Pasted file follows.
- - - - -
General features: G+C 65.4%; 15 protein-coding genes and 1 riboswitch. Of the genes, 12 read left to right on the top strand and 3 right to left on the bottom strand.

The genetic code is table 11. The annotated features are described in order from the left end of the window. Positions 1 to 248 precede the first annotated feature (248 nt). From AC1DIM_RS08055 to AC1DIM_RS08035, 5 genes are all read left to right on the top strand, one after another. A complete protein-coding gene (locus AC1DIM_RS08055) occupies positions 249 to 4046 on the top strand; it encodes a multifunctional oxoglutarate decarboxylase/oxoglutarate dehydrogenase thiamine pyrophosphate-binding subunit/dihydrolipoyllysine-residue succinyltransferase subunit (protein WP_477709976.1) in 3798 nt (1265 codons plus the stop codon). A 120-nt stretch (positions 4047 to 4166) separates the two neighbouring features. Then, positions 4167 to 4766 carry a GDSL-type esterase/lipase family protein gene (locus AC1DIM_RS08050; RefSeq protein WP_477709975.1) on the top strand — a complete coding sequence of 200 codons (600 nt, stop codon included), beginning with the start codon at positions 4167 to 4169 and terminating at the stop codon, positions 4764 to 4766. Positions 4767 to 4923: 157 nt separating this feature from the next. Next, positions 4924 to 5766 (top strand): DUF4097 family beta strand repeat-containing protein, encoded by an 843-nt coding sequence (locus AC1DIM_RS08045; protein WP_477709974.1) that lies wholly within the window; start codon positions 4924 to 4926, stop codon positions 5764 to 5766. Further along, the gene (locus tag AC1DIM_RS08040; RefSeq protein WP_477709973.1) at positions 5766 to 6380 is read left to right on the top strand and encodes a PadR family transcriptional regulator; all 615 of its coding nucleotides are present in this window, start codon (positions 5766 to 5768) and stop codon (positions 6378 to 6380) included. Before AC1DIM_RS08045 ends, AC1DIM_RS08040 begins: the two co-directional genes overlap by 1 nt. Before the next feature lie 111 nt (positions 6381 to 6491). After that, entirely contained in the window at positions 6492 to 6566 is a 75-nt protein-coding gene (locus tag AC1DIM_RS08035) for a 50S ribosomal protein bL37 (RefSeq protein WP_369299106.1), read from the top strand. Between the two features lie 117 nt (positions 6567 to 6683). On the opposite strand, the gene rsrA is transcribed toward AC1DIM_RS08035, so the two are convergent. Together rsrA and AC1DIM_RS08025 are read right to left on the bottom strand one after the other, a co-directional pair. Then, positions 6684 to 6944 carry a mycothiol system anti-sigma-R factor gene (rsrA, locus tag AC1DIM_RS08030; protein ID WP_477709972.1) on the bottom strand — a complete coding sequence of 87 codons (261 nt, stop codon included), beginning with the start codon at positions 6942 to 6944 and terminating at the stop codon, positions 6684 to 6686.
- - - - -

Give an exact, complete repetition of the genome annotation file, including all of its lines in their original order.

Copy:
General features: G+C 65.4%; 15 protein-coding genes and 1 riboswitch. Of the genes, 12 read left to right on the top strand and 3 right to left on the bottom strand.

The genetic code is table 11. The annotated features are described in order from the left end of the window. Positions 1 to 248 precede the first annotated feature (248 nt). From AC1DIM_RS08055 to AC1DIM_RS08035, 5 genes are all read left to right on the top strand, one after another. A complete protein-coding gene (locus AC1DIM_RS08055) occupies positions 249 to 4046 on the top strand; it encodes a multifunctional oxoglutarate decarboxylase/oxoglutarate dehydrogenase thiamine pyrophosphate-binding subunit/dihydrolipoyllysine-residue succinyltransferase subunit (protein WP_477709976.1) in 3798 nt (1265 codons plus the stop codon). A 120-nt stretch (positions 4047 to 4166) separates the two neighbouring features. Then, positions 4167 to 4766 carry a GDSL-type esterase/lipase family protein gene (locus AC1DIM_RS08050; RefSeq protein WP_477709975.1) on the top strand — a complete coding sequence of 200 codons (600 nt, stop codon included), beginning with the start codon at positions 4167 to 4169 and terminating at the stop codon, positions 4764 to 4766. Positions 4767 to 4923: 157 nt separating this feature from the next. Next, positions 4924 to 5766 (top strand): DUF4097 family beta strand repeat-containing protein, encoded by an 843-nt coding sequence (locus AC1DIM_RS08045; protein WP_477709974.1) that lies wholly within the window; start codon positions 4924 to 4926, stop codon positions 5764 to 5766. Further along, the gene (locus tag AC1DIM_RS08040; RefSeq protein WP_477709973.1) at positions 5766 to 6380 is read left to right on the top strand and encodes a PadR family transcriptional regulator; all 615 of its coding nucleotides are present in this window, start codon (positions 5766 to 5768) and stop codon (positions 6378 to 6380) included. Before AC1DIM_RS08045 ends, AC1DIM_RS08040 begins: the two co-directional genes overlap by 1 nt. Before the next feature lie 111 nt (positions 6381 to 6491). After that, entirely contained in the window at positions 6492 to 6566 is a 75-nt protein-coding gene (locus tag AC1DIM_RS08035) for a 50S ribosomal protein bL37 (RefSeq protein WP_369299106.1), read from the top strand. Between the two features lie 117 nt (positions 6567 to 6683). On the opposite strand, the gene rsrA is transcribed toward AC1DIM_RS08035, so the two are convergent. Together rsrA and AC1DIM_RS08025 are read right to left on the bottom strand one after the other, a co-directional pair. Then, positions 6684 to 6944 carry a mycothiol system anti-sigma-R factor gene (rsrA, locus tag AC1DIM_RS08030; protein ID WP_477709972.1) on the bottom strand — a complete coding sequence of 87 codons (261 nt, stop codon included), beginning with the start codon at positions 6942 to 6944 and terminating at the stop codon, positions 6684 to 6686.